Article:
I bet the average person in 1963 was pretty surprised when they saw The Birds for the first time. If you went into it not knowing anything about it, the whole film would be kind of off-putting. The story is almost unrecognizable from the Daphne DuMaurier novella that inspired it, especially in the beginning.
Melanie Daniels (Tippi Hedron) wants to buy some birds, for her aunt (I think it was her aunt…) and meets Mitch Brenner (Rod Taylor) looking to buy some birds for his eleven year old sister. He pretends to mistake her for a salesgirl, and starts asking all of these in depth questions about birds. She plays along, even though she hasn’t a clue what the actually answers are. It’s actually pretty humorous. Mitch gets her to let some birds out of their cage and we get a fleeting glimpse of harrowing events to come.
Mitch reveals that he knew all along that Melanie didn’t work at the pet shop; he was just doing that to get back at her for all the practical jokes she’s played on unsuspecting people over the years. Though Melanie can’t remember ever meeting him, Mitch is a lawyer and has apparently seen her in court on various occasions. Melanie decides to get back at him, and she tracks him down to bring him the lovebirds his sister wanted. Although that really seems like more of a creepy overdone favor rather than a practical joke.
She decided to sneak up on him, deliver the birds, and then sneak out of Bodega Bay (the little town where Mitch’s mother and sister live) without him ever knowing. She decides she needs to sneak up on him by boat (which didn’t seem that sneaky to me because there was literally no one else on the water) but he catches her as she’s riding away. All is fun and games until a seagull scratches her face.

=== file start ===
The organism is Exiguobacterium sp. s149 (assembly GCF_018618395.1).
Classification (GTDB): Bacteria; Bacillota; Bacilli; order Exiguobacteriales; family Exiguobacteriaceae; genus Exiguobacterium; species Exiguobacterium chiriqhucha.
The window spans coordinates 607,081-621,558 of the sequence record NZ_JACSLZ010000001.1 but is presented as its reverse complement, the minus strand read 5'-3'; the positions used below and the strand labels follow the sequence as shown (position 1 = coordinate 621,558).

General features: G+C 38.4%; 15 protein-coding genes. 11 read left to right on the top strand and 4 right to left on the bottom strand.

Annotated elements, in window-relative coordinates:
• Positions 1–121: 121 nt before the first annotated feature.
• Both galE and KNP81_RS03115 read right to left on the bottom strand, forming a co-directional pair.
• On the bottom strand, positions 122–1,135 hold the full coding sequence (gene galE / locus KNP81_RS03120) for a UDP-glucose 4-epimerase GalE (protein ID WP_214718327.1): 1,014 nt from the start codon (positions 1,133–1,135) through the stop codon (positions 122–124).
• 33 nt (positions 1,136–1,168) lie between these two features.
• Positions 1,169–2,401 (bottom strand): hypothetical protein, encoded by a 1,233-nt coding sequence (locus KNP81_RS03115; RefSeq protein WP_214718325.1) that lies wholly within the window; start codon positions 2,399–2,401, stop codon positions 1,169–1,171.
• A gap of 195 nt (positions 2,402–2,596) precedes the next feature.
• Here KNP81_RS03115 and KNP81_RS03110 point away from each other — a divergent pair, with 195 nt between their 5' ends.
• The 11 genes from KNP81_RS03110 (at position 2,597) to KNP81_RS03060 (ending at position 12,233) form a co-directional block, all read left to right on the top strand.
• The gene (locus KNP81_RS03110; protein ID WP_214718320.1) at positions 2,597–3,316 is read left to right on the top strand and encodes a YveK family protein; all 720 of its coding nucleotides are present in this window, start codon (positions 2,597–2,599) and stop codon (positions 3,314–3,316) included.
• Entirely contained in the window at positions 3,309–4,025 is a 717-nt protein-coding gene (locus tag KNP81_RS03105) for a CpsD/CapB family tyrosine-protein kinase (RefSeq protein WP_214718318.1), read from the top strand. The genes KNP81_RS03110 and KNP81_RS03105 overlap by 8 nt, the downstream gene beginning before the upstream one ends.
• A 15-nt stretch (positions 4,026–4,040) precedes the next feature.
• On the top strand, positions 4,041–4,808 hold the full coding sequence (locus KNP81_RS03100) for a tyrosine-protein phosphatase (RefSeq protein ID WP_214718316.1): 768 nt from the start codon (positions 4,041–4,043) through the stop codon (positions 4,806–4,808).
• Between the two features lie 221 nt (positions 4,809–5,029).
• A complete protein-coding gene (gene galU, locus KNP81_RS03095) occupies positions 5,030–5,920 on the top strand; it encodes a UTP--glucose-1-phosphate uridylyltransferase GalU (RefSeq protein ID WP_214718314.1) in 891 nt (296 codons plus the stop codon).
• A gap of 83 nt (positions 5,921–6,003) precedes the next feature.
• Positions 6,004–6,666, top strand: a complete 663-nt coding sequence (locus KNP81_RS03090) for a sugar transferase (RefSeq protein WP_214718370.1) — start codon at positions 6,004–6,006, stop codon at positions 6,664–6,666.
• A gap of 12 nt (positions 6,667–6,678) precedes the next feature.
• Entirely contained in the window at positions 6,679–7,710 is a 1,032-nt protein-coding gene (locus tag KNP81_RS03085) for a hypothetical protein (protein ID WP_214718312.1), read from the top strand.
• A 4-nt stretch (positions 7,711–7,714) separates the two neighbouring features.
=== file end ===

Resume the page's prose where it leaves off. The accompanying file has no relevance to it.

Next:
This is dismissed as a freak incident and it’s back to the romantic comedy set-up. Melanie lies and says she wasn’t there to give the birds to Mitch specifically; she says she was visiting her old friend Annie Hayworth (Suzanne Pleshette) who is the school teacher in Bodega Bay. This is a complete lie of course. Mitch doesn’t really care, because he can use this as a way to get her over to his mom’s house for dinner. Mitch’s mom Lydia (Jessica Tandy) is kind of overprotective of Mitch, I guess because she doesn’t want to be left alone (her husband died a couple of years ago and she did not take it well). Annie and Melanie have a conversation about Lydia and Mitch’s relationship that I didn’t really understand at all, but the main takeaway that I got was Annie and Mitch broke up because of Lydia. Beware Melanie!
Melanie and Cathy (Mitch’s sister) become great friends right away, but it takes awhile for Lydia to warm up to her. She eventually does though. At Cathy’s birthday party, more birds attack. From here, the birds attacks just increase in size and ferocity. Lydia goes to visit her friend and she sees his corpse with his eyes gouged out, and dead birds on the floor. Melanie goes down to check on Cathy at school, and there are tons of birds massing for attack on the playground. Now I know that birds attacking shouldn’t be funny, but here it is. It’s that sort of b-movie cheesy fun that happens here; I was really reminded of Invasion of the Body Snatchers, which is one of my favorites.